The global credit crunch is quickly turning into an economic crisis.  At least, that’s what the markets feel.  Stock markets all over the world and markets for foreign currency are sinking.  The pound is doing miserably.  The Eurodollar is one of the better-off currencies.  The dollar is showing some recovery which is a bit odd given we’re considered the source of all this mess.  However, we are the world’s currency and considered a safe-haven, so it might just be that old fashioned flight to quality again.  I have to say, it’s very hard to tell at this point.  It looks like the world still likes us to me.  But this is just my analysis.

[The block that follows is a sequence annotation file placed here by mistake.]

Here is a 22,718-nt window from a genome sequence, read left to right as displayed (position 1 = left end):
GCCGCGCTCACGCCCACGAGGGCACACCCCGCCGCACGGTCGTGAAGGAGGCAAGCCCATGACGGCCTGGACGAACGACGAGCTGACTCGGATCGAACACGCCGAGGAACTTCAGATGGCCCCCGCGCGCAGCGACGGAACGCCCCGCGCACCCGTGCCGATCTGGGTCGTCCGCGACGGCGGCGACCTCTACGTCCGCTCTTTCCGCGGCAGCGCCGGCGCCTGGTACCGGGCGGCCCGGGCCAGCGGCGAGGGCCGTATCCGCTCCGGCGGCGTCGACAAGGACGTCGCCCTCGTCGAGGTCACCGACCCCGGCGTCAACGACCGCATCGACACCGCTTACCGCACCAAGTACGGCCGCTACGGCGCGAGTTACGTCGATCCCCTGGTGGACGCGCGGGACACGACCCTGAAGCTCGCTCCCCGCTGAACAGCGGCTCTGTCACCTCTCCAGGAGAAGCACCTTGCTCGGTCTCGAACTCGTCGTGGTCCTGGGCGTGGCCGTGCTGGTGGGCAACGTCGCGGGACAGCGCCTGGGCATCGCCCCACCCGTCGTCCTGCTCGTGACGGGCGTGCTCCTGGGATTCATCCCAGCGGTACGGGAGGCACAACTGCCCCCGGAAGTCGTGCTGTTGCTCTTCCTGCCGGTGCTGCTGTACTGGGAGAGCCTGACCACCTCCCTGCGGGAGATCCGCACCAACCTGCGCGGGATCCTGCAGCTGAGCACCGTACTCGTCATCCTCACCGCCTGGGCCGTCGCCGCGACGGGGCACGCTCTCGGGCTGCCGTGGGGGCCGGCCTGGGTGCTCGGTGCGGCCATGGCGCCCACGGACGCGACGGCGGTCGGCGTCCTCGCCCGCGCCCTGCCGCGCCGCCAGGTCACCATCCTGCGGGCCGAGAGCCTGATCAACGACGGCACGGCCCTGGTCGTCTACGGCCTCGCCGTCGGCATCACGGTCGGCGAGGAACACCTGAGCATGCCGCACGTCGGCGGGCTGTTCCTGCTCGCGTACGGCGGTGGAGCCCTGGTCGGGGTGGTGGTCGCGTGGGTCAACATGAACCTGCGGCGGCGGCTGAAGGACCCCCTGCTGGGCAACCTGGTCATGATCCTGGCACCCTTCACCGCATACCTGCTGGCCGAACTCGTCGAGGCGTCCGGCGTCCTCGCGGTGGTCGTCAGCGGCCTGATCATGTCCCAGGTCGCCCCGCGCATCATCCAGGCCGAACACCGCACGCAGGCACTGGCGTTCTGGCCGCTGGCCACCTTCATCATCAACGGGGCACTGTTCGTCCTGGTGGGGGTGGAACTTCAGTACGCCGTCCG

So the fundamentals here in the U.S. economy are pointing to a recession that will look more like the one in the 1980s than the last two short downturns experienced in the 1991 and 2001.  This from today’s New York Times:

When October’s job losses are announced on Nov. 7, three days after the presidential election, many economists expect the number to exceed 200,000. The current unemployment rate of 6.1 percent is likely to rise, perhaps significantly.

“My view is that it will be near 8 or 8.5 percent by the end of next year,” said Nigel Gault, chief domestic economist at Global Insight, offering a forecast others share. That would be the highest unemployment rate since the deep recession of the early 1980s.